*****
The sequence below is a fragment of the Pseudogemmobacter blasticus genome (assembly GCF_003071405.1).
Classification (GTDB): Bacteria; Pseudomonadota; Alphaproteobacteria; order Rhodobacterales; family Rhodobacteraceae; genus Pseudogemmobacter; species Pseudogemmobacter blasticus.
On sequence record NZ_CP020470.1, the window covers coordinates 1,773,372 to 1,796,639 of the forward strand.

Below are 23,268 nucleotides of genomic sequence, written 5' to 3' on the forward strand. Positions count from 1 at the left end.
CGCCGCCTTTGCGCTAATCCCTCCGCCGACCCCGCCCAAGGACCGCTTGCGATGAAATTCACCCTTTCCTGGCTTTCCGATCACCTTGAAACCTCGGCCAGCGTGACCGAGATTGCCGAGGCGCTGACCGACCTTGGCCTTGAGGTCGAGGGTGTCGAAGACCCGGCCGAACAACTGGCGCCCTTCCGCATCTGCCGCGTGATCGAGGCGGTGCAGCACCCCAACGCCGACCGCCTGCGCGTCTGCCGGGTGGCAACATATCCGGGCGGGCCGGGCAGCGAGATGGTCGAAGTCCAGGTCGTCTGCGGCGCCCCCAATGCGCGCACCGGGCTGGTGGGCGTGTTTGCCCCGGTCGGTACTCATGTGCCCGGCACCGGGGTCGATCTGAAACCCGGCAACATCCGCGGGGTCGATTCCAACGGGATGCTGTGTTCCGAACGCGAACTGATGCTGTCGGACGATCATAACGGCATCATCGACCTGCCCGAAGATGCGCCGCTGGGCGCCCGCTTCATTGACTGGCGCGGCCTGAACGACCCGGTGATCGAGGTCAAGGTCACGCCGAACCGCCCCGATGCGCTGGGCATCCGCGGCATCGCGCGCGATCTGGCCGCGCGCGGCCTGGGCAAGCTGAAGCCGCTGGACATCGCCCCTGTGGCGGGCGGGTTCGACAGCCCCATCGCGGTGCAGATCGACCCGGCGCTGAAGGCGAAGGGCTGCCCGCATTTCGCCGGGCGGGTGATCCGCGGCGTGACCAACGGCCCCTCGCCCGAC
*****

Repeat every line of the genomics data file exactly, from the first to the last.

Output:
The sequence below is a fragment of the Pseudogemmobacter blasticus genome (assembly GCF_003071405.1).
Classification (GTDB): Bacteria; Pseudomonadota; Alphaproteobacteria; order Rhodobacterales; family Rhodobacteraceae; genus Pseudogemmobacter; species Pseudogemmobacter blasticus.
On sequence record NZ_CP020470.1, the window covers coordinates 1,773,372 to 1,796,639 of the forward strand.

Below are 23,268 nucleotides of genomic sequence, written 5' to 3' on the forward strand. Positions count from 1 at the left end.
CGCCGCCTTTGCGCTAATCCCTCCGCCGACCCCGCCCAAGGACCGCTTGCGATGAAATTCACCCTTTCCTGGCTTTCCGATCACCTTGAAACCTCGGCCAGCGTGACCGAGATTGCCGAGGCGCTGACCGACCTTGGCCTTGAGGTCGAGGGTGTCGAAGACCCGGCCGAACAACTGGCGCCCTTCCGCATCTGCCGCGTGATCGAGGCGGTGCAGCACCCCAACGCCGACCGCCTGCGCGTCTGCCGGGTGGCAACATATCCGGGCGGGCCGGGCAGCGAGATGGTCGAAGTCCAGGTCGTCTGCGGCGCCCCCAATGCGCGCACCGGGCTGGTGGGCGTGTTTGCCCCGGTCGGTACTCATGTGCCCGGCACCGGGGTCGATCTGAAACCCGGCAACATCCGCGGGGTCGATTCCAACGGGATGCTGTGTTCCGAACGCGAACTGATGCTGTCGGACGATCATAACGGCATCATCGACCTGCCCGAAGATGCGCCGCTGGGCGCCCGCTTCATTGACTGGCGCGGCCTGAACGACCCGGTGATCGAGGTCAAGGTCACGCCGAACCGCCCCGATGCGCTGGGCATCCGCGGCATCGCGCGCGATCTGGCCGCGCGCGGCCTGGGCAAGCTGAAGCCGCTGGACATCGCCCCTGTGGCGGGCGGGTTCGACAGCCCCATCGCGGTGCAGATCGACCCGGCGCTGAAGGCGAAGGGCTGCCCGCATTTCGCCGGGCGGGTGATCCGCGGCGTGACCAACGGCCCCTCGCCCGAC